I then walked up the road for a few minutes until I found a footpath on the left leading to open Access Land going through a wood.


I meandered quite a bit up on the moors, enjoying clambering on the rocks and boulders and wrestling with the bracken before leaping across the Burbage Brook and heading for the bus stop at Fox House.

The bus didn't turn up though; I think it might have been cancelled due to the road closure in the village for the Hathersage Carnival Parade, so...I had to wait an hour for the next bus - some notification would have been helpful.

When I arrived at Sheffield Railway Station it was chaos; a train had broken down somewhere and most trains were indefinitely delayed. I was getting very frustrated with constant automatic announcements apologising for the delay to each individual service...I just wanted a human being to take charge, assess the situation, tells us what's happening and inform us and advise us about our options.

After waiting for a train to Doncaster on every platform and therefore climbing up and down the steps maybe eight times to reach the next platform by using the overhead footbridge a train arrived that was going to Doncaster. This wasn't the most enjoyable end to a day's walking...not at all.




Tuesday, July 10, 2018

'Walking Around The Peak District'

I'm an administrator on the 'Walking Around The Peak District' Facebook page. One of my duties is to approve new members joining the group. I recently reviewed the membership list since it had passed three hundred names and something that I noticed is that a few people seem to have surnames which are very relevant to the Peak District


ALLSOP: There's a place called Alsop-en-le-Dale near Ashbourne - I haven't been there yet.

BAKEWELL: The capital of the Peak District...well at least the headquarters of the Peak District National Park Authority are located here. A beautiful little town; also the home of the Bakewell Pudding and the Bakewell Tart.

BENTLEY: There's a location near to Matlock called Bentley Bridge - it's where I get off the bus when I visit Lumsdale.

BOOTH: A word that's part of several placenames in the Vale of Edale; Nether Booth, Ollberbrook Booth, Grindsbrook Booth, Barber Booth, and Upper Booth.

BROWN: Brown Knoll is near to Kinder Scout. 

HOPE: A village in the Peak District and the name of the valley where it's located. Easily reached by bus from Sheffield.

KINDER: Kinder Scout is the highest point in the Peak District - it's also a rare surname in England.

ROWLAND - A hamlet near Bakewell.

SHELDON: Another village near Bakewell - Magpie Mine is nearby.

WHITE: A very common name; the limestone country of the Peak District is known as the 'White Peak' and there's also a 'White Edge' to the north of Baslow.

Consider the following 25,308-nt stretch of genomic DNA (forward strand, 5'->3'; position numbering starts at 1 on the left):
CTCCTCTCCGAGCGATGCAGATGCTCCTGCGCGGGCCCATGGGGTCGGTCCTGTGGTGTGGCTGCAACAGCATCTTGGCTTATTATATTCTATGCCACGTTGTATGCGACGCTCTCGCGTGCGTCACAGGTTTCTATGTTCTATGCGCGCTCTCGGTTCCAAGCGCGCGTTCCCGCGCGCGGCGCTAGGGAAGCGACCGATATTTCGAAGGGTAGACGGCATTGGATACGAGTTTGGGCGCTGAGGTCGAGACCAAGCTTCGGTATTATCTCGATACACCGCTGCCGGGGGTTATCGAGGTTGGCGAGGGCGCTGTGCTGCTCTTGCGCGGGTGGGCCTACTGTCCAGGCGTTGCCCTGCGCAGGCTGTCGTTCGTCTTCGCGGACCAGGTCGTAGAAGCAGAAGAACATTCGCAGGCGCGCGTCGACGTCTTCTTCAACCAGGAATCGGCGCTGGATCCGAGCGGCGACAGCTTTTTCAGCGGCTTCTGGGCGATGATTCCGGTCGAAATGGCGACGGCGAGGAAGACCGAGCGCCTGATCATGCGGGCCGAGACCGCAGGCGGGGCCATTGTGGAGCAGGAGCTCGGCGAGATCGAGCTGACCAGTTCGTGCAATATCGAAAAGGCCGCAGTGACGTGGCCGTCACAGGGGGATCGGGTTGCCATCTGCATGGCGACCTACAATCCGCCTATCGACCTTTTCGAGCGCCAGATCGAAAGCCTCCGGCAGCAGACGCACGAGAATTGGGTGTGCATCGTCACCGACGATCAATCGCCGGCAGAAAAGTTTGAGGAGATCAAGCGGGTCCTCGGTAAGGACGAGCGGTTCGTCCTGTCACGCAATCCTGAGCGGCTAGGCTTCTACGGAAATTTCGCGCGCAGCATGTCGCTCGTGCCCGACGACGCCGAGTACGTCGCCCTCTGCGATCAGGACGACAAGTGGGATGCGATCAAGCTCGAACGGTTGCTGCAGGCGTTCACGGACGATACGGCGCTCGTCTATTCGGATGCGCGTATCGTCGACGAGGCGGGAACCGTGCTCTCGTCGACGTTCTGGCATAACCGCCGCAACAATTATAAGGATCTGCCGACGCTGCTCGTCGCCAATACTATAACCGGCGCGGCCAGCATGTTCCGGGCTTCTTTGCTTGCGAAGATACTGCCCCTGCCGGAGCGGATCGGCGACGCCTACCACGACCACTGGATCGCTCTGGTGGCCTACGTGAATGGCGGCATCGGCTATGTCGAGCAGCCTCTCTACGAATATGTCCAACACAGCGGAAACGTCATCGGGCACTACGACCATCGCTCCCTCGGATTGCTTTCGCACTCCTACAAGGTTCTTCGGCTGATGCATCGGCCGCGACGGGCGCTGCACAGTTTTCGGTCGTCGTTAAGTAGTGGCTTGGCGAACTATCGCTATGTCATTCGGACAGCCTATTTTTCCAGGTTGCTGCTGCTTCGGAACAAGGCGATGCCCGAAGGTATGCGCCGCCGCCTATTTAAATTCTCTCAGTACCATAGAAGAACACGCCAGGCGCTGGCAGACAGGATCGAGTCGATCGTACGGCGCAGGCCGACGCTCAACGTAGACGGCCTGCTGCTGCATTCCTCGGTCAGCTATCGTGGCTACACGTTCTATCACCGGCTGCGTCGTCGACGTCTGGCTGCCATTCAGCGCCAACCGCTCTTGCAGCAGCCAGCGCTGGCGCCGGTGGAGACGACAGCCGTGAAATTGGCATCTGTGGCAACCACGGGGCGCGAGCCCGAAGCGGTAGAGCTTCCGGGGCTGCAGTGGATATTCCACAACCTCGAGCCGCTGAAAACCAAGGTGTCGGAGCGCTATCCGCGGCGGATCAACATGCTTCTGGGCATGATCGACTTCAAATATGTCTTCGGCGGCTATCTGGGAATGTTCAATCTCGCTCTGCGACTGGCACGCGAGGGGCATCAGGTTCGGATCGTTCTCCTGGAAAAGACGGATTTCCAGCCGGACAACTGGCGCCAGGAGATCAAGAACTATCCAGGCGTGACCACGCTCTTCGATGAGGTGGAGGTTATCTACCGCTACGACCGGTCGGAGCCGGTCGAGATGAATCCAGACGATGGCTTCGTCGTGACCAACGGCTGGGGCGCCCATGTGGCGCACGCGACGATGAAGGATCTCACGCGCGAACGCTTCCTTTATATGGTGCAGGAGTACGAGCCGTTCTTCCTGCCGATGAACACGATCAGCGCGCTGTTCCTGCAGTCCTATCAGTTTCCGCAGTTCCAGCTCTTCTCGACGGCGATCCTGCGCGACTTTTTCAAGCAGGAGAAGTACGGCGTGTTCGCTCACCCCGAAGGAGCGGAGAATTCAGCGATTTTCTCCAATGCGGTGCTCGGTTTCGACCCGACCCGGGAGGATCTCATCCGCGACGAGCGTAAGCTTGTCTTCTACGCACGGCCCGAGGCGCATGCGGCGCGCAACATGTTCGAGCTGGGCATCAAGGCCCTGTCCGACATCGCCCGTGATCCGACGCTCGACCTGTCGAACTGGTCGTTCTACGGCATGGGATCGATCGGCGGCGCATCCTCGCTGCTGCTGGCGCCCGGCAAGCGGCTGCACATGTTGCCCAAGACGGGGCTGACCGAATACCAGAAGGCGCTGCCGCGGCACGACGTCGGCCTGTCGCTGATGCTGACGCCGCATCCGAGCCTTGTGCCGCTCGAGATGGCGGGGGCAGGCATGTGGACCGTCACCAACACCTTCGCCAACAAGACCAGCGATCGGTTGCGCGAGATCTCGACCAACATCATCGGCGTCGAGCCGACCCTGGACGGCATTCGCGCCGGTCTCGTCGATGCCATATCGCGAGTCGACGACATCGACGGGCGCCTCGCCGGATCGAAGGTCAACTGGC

Sunday, July 8, 2018

Hope, Edale, and Castleton

On my way to the railway station at Doncaster at half past seven this morning I was accosted and asked for money by four spice zombies at different times. That's unusual so early in the day; maybe they had been up all night celebrating England's victory in the World Cup. I'm always wary of people who might approach me and so I was on the lookout and spotted several more zombies, obviously in no state to ask for money though; they were just lurching, shuffling, swaying, staggering, staring into empty space, and grunting and moaning to themselves, totally unaware of their surroundings.

Just over two hours later I arrived at Hope and immediately left the village, heading north and then west on the route to Edale along the bottom of the valley, mainly grassy footpaths, but a couple of short sections on the  road.

The views of the Great Ridge and Kinder Scout were amazing.

















I found a comfortable spot with a nice view to eat my sandwiches but then had an unpleasant surprise - the bread had gone mouldy. Fortunately I'd also packed a flapjack and some biscuits, and still had another flapjack in reserve. I took my sandwiches out of the fridge last night and packed them in my rucksack so that I wouldn't forget them...maybe I need to reconsider this course of action in the future...fortunately flapjacks and biscuits don't go mouldy overnight.

I arrived at Edale right outside the Nags Head pub and was able to enjoy a nice cold Coke Zero Sugar in the beer garden at the back.





I didn't walk all the way down the village high street; I took the footpath just south of the church which I would follow all the way up to Hollins Cross, the lowest point on the Great Ridge...still a climb of nearly eight hundred foot though.





The climb up was made a lot easier because the sky had clouded over and it was now a lot cooler. It was still an achievement on one of the hottest days of the summer to be able to complete the ascent without stopping to catch my breath though.

At the bottom of the ridge, on the way down to Castleton, I stopped at Millie's for tea and cake - she had made quite an effort to get her mobile cafe up here and lay it out so that it's so pleasant and comfortable.